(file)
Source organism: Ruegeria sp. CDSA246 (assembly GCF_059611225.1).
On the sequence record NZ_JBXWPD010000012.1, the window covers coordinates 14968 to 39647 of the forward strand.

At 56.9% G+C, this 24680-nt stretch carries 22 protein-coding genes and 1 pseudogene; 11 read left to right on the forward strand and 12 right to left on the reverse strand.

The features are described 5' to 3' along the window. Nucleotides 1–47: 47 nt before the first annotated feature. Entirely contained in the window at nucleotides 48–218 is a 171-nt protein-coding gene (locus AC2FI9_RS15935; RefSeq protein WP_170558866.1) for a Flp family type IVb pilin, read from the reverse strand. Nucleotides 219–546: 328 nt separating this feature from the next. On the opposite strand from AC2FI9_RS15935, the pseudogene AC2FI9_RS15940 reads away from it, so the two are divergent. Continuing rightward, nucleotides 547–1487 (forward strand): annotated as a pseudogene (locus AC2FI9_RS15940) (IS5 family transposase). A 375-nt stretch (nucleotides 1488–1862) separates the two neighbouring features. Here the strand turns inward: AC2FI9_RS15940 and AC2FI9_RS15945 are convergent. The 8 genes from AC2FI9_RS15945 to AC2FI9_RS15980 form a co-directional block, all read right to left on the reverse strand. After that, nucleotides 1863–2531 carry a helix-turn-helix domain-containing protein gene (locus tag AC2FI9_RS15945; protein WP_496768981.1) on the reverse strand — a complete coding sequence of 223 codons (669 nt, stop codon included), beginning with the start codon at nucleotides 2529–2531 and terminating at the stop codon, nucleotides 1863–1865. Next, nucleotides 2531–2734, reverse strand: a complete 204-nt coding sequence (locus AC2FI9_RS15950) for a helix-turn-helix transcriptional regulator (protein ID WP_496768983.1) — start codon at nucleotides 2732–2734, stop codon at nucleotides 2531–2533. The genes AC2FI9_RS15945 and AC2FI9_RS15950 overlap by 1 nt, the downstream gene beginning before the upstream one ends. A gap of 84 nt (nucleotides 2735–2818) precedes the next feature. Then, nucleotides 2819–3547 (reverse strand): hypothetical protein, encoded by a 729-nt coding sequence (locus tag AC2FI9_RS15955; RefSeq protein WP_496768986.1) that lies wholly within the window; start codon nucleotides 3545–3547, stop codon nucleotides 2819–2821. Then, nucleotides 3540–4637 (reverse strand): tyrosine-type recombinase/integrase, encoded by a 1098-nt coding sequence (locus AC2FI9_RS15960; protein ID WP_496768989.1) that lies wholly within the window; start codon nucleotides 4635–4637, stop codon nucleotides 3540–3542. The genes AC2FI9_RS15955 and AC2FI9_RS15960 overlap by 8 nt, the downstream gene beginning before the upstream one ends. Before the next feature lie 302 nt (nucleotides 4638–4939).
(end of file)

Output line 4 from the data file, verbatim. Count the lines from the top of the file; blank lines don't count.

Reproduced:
The features are described 5' to 3' along the window. Nucleotides 1–47: 47 nt before the first annotated feature. Entirely contained in the window at nucleotides 48–218 is a 171-nt protein-coding gene (locus AC2FI9_RS15935; RefSeq protein WP_170558866.1) for a Flp family type IVb pilin, read from the reverse strand. Nucleotides 219–546: 328 nt separating this feature from the next. On the opposite strand from AC2FI9_RS15935, the pseudogene AC2FI9_RS15940 reads away from it, so the two are divergent. Continuing rightward, nucleotides 547–1487 (forward strand): annotated as a pseudogene (locus AC2FI9_RS15940) (IS5 family transposase). A 375-nt stretch (nucleotides 1488–1862) separates the two neighbouring features. Here the strand turns inward: AC2FI9_RS15940 and AC2FI9_RS15945 are convergent. The 8 genes from AC2FI9_RS15945 to AC2FI9_RS15980 form a co-directional block, all read right to left on the reverse strand. After that, nucleotides 1863–2531 carry a helix-turn-helix domain-containing protein gene (locus tag AC2FI9_RS15945; protein WP_496768981.1) on the reverse strand — a complete coding sequence of 223 codons (669 nt, stop codon included), beginning with the start codon at nucleotides 2529–2531 and terminating at the stop codon, nucleotides 1863–1865. Next, nucleotides 2531–2734, reverse strand: a complete 204-nt coding sequence (locus AC2FI9_RS15950) for a helix-turn-helix transcriptional regulator (protein ID WP_496768983.1) — start codon at nucleotides 2732–2734, stop codon at nucleotides 2531–2533. The genes AC2FI9_RS15945 and AC2FI9_RS15950 overlap by 1 nt, the downstream gene beginning before the upstream one ends. A gap of 84 nt (nucleotides 2735–2818) precedes the next feature. Then, nucleotides 2819–3547 (reverse strand): hypothetical protein, encoded by a 729-nt coding sequence (locus tag AC2FI9_RS15955; RefSeq protein WP_496768986.1) that lies wholly within the window; start codon nucleotides 3545–3547, stop codon nucleotides 2819–2821. Then, nucleotides 3540–4637 (reverse strand): tyrosine-type recombinase/integrase, encoded by a 1098-nt coding sequence (locus AC2FI9_RS15960; protein ID WP_496768989.1) that lies wholly within the window; start codon nucleotides 4635–4637, stop codon nucleotides 3540–3542. The genes AC2FI9_RS15955 and AC2FI9_RS15960 overlap by 8 nt, the downstream gene beginning before the upstream one ends. Before the next feature lie 302 nt (nucleotides 4638–4939).